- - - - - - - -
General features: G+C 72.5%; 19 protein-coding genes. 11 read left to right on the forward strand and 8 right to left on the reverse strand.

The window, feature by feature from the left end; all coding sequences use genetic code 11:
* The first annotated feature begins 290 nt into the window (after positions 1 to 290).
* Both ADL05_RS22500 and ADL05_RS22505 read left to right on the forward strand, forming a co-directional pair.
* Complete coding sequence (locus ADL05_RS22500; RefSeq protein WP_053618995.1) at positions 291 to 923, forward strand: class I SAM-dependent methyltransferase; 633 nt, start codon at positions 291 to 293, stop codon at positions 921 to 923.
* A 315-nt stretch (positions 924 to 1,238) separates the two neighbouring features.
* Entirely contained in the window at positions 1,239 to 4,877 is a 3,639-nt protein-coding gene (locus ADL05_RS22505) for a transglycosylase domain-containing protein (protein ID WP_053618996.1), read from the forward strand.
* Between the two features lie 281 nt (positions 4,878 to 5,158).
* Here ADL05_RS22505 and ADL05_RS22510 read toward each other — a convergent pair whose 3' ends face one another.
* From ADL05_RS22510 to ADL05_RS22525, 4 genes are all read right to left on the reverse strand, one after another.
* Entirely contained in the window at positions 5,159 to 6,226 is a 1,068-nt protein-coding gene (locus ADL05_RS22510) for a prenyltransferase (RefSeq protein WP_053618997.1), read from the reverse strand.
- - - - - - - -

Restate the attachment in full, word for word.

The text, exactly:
General features: G+C 72.5%; 19 protein-coding genes. 11 read left to right on the forward strand and 8 right to left on the reverse strand.

The window, feature by feature from the left end; all coding sequences use genetic code 11:
* The first annotated feature begins 290 nt into the window (after positions 1 to 290).
* Both ADL05_RS22500 and ADL05_RS22505 read left to right on the forward strand, forming a co-directional pair.
* Complete coding sequence (locus ADL05_RS22500; RefSeq protein WP_053618995.1) at positions 291 to 923, forward strand: class I SAM-dependent methyltransferase; 633 nt, start codon at positions 291 to 293, stop codon at positions 921 to 923.
* A 315-nt stretch (positions 924 to 1,238) separates the two neighbouring features.
* Entirely contained in the window at positions 1,239 to 4,877 is a 3,639-nt protein-coding gene (locus ADL05_RS22505) for a transglycosylase domain-containing protein (protein ID WP_053618996.1), read from the forward strand.
* Between the two features lie 281 nt (positions 4,878 to 5,158).
* Here ADL05_RS22505 and ADL05_RS22510 read toward each other — a convergent pair whose 3' ends face one another.
* From ADL05_RS22510 to ADL05_RS22525, 4 genes are all read right to left on the reverse strand, one after another.
* Entirely contained in the window at positions 5,159 to 6,226 is a 1,068-nt protein-coding gene (locus ADL05_RS22510) for a prenyltransferase (RefSeq protein WP_053618997.1), read from the reverse strand.